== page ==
The Photography of D L Ennis, and more!


Thursday, February 16, 2006

New Battle at Gettysburg

There is a new battle being fought at Gettysburg, a battle against vandals. What makes people do these things? It is repugnant and disgraceful!

Vandals damaged monuments and removed parts of sculpture at the Gettysburg National Military Park in the third such incident in a little over a year.

Two bronze sculptures honoring New York and Pennsylvania soldiers were dragged from their places, and a sword is missing from a sculpture honoring Massachusetts infantry, park spokeswoman Katie Lawhon said Thursday.

The bronze head of an artilleryman figure was removed at the New York monument, she said. The vandalism occurred late Wednesday or early Thursday.

You can read the rest of the story here.

Gettysburg National Military Park:

Gettysburg National Military Park is located 50 miles northwest of Baltimore, the small town of Gettysburg, Pennsylvania was the site of the largest battle ever waged during the American Civil War. Fought in the first three days of July 1863, the Battle of Gettysburg resulted in a hallmark victory for the Union "Army of the Potomac" and successfully ended the second invasion of the North by General Robert E. Lee's "Army of Northern Virginia". Historians have referred to the battle as a major turning point in the war, the "High Water Mark of the Confederacy". It was also the bloodiest single battle of the war, resulting in over 51,000 soldiers killed, wounded, captured or missing.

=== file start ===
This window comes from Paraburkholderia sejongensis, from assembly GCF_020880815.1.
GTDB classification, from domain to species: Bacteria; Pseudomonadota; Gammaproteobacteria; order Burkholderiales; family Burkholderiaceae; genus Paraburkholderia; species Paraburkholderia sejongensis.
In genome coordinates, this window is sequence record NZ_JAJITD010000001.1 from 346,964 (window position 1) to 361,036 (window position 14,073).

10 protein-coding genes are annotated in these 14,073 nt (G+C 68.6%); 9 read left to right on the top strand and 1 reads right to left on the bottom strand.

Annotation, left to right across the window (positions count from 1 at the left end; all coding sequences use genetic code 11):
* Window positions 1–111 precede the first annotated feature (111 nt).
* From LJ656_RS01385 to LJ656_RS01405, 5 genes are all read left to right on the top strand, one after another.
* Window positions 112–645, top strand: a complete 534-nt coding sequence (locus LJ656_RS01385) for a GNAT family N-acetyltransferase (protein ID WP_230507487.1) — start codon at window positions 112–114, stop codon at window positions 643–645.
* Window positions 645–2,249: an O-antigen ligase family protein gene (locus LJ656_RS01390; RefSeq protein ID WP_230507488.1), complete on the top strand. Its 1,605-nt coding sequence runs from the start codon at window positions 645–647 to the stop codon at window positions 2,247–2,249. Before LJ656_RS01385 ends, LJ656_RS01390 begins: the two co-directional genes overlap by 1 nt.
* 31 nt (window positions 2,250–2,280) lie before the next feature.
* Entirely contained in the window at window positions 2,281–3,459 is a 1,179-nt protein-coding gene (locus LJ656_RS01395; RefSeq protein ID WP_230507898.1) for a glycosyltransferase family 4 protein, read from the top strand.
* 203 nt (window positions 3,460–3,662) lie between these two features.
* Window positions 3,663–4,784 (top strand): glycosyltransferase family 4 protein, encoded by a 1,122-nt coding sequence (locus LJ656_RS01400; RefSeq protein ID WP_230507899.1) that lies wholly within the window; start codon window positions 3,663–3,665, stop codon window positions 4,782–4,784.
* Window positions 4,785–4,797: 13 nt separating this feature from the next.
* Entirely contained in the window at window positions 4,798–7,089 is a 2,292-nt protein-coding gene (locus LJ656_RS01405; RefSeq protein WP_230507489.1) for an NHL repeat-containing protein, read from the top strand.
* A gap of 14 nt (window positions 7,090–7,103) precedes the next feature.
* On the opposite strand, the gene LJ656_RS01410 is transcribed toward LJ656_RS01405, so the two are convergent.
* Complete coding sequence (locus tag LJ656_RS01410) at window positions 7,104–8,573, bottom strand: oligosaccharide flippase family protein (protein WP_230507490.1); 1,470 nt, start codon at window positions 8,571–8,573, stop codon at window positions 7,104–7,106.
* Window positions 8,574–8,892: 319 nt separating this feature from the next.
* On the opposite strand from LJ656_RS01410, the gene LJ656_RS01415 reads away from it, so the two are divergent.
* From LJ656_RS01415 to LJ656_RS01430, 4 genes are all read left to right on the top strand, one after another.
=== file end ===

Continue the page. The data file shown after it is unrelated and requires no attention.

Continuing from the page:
Image: Enlisted Men's Tent

These items in the tent were typically used by two enlisted Union soldiers in a field camp. The enlisted men's tent depicts food and cooking utensils, cards, pipe, rubber blanket, and other items.

The rubber blanket spread on the ground was a prized piece of equipment for G.F. Wiltshire, 4th New Jersey Volunteer Infantry. He used it as a waterproof ground cloth or poncho.
The hook lying on the large cooking pot is a ramrod bent to serve as a pot hook. It was found in a Civil War fire pit near Harpers Ferry, West Virginia.

Near the front of the tent is a package of hardtack in its original heavy waxpaper wrapping.

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